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30th December - The Shepherds at the Crib





 

Meditations - 30th December: The Shepherds at the Crib



Summary of the Morrow’s Meditation


We will meditate tomorrow upon the shepherds at the crib, and we shall see : First, the appeal which Jesus Christ made to them at the crib; Second, the manner in which they replied to this call. We will then make the resolution: First, to esteem poverty more than we have ever done before, together with simplicity and all the duties belonging to our state ; Second, to bring to our prayers more respect and more love; Third, promptly to obey the inspirations of grace. Our spiritual nosegay shall be : "Let us go over to Bethlehem and let us see this word that is come to pass which the Lord hath showed to us" (Luke ii. 15).


Meditation for the Morning



Let us adore Jesus Christ in the crib, surrounded by the shepherds, who, prostrate at His feet, offer Him their most fervent homage. Let us unite our hearts with theirs, and let us pour forth before this Incarnate God all the sentiments of gratitude and love of which we are capable.


First point


The Appeal which Jesus Christ made to the Shepherds at the Crib.


Here two questions present themselves to our meditation : wherefore and how did Jesus Christ call them?


First question : Wherefore? First, because the shepherds are poor : Our Saviour desires to testify how little He esteems riches and greatness, which are often nothing more than the price of injustice and baseness, the food of ambition, the aliment of cupidity, the triumph of pride, and how He prefers to them poverty, as being more favourable to humility, to moderation in our desires, to meek­ ness, to all the virtues ; Second, because they are simple and upright souls, and such souls are dear to Him (Prov. iii. 32) ; Third, because they are laborious men who, not content with working during the day, watch also during the night : God hates the idle who lose their time; 4th, because they are men who apply themselves to the duties of their state : God wills that each one should fulfil the duties of the state in which he is placed on earth. Let us examine ourselves, and see whether we bear in ourselves these four characters, which were the means of obtaining so much happiness for the shepherds : are we poor in heart, perfectly detached from the goods of this world? are we simple and upright, without any other desire in this world than that of pleasing God ? do we love work, and are we careful not to lose our time? are we diligent in performing the duties incumbent on us, and do we watch night and day over those who are confided to us by God?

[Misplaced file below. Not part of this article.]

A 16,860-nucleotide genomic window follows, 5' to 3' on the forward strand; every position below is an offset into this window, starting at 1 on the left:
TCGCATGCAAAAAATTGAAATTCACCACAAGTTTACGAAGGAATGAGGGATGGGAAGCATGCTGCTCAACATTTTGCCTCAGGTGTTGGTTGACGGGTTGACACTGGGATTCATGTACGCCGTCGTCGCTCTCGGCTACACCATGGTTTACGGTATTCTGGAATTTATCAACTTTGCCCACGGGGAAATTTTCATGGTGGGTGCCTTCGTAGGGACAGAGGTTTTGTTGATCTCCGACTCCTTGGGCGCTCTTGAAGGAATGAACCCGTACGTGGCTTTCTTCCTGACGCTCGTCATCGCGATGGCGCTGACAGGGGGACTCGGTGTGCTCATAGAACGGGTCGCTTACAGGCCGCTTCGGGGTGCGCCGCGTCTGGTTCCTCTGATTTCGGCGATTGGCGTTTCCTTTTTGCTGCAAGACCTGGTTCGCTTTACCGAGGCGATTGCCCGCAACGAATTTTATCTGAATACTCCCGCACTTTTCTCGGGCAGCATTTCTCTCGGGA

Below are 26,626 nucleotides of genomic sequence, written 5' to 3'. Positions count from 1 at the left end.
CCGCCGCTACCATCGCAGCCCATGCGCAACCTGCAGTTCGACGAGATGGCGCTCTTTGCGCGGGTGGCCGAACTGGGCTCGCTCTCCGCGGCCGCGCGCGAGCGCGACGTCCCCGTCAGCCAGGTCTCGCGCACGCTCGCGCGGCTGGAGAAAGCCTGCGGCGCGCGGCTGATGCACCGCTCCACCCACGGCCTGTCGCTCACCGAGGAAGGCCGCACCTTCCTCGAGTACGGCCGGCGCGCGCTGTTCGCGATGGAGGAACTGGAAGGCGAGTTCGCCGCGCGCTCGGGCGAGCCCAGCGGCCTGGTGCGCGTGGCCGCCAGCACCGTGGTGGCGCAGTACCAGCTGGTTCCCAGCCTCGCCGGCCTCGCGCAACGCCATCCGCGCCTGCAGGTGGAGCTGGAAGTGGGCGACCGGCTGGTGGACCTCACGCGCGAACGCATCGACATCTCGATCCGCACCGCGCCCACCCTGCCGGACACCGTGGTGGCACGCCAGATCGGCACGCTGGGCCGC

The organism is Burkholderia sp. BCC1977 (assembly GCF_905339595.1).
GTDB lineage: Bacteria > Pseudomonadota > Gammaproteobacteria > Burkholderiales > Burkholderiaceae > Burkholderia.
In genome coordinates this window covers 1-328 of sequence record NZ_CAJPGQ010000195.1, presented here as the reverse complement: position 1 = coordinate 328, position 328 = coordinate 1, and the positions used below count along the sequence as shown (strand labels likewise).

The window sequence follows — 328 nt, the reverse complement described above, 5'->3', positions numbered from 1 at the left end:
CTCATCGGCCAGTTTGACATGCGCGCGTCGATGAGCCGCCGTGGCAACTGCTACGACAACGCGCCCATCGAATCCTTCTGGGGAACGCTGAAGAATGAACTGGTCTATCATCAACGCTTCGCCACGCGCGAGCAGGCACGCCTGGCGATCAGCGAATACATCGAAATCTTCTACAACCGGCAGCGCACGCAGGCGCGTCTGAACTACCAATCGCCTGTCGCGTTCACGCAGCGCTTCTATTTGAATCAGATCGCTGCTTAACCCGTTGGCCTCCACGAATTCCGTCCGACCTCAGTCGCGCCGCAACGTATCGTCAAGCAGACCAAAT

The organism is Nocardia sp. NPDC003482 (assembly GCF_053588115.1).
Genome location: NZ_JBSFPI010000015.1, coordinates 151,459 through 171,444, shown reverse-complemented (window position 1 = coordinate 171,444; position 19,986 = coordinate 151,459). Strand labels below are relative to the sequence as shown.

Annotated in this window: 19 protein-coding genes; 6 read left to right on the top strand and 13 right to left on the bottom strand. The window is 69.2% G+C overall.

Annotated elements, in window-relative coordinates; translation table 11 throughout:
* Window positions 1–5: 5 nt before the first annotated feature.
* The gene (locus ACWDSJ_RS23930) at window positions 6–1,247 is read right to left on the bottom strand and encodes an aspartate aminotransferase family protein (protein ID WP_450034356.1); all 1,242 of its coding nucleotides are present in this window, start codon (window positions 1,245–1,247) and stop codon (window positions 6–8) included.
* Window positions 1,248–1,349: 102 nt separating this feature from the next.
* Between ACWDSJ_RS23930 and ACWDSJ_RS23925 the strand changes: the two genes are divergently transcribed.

Second question : How did Jesus Christ call the shepherds? He surrounded them with a dazzling light which impressed them with a religious fear, because a profound respect, seizing the soul with fear before ,the divine majesty, is always the commencement of the operations of God in a soul. To fear He makes joy succeed. "Fear not," the angel said to them, ''For behold I bring you good tidings of great joy for this day is born to you a Saviour" (Luke ii. ro), All other joy would be but vanity, but the coming of so good a Saviour is a subject for holy joy. Have we this respect for God and this joy in God ?


Second point


The manner in which the Shepherds Responded to the Call of the Saviour.


First. They answered it with promptitude. Hardly had the angels announced to them the good tidings, then they cried, ''Let us go over to Bethlehem, and let us see this word" (Luke ii. 15). And they left their flocks there, and they them. selves set out at once, spite of its being night. Oh, why are we not as prompt in following the inspirations of grace, which like so many celestial messengers call us to Jesus Christ. Do we not allow these divine inspirations to grow cold by our delays, after which they die out and remain without effect? O divine inspirations return to me I will no longer be unfaithful to you; my soul sighs after you; it opens to you its bosom, disposed to receive you with respect and love.


Second. The shepherds, having arrived at Bethlehem, enter into the stable, and who could express with what faith and with what devotion? In this Child so abased they adore the great God of eternity; in His littleness they revere His humility, in His swaddling-clothes His poverty, in the hardness of His couch His mortification, and these three virtues appear to them to be beautiful and glorious as being the livery of the King of kings. They admire in this Divine Infant the true treasure of heaven; they permit themselves to offer to Him little presents, in harmony with their humble condition, and their hearts give vent to and overflow with sentiments of gratitude and love.


Third. After having rendered their homage the shepherds return full of holy joy, glorifying and praising God for all they had heard and seen (Luke ii. 20). Thus ought we to do ourselves when we quit our meditations and communions, 0ur visits to the Blessed Sacrament, our spiritual readings, our sermons and instructions. From each one of these services we must bring away with us an ardent desire to become better, a burning zeal to glorify God and to publish His praises, a zeal such as St. Francis Xavier possessed when he exclaimed, " Who will give me the happiness, O Lord, to die for Thee and to make Thee known and loved in every part of the universe?''


Resolutions and spiritual nosegay as above.

 



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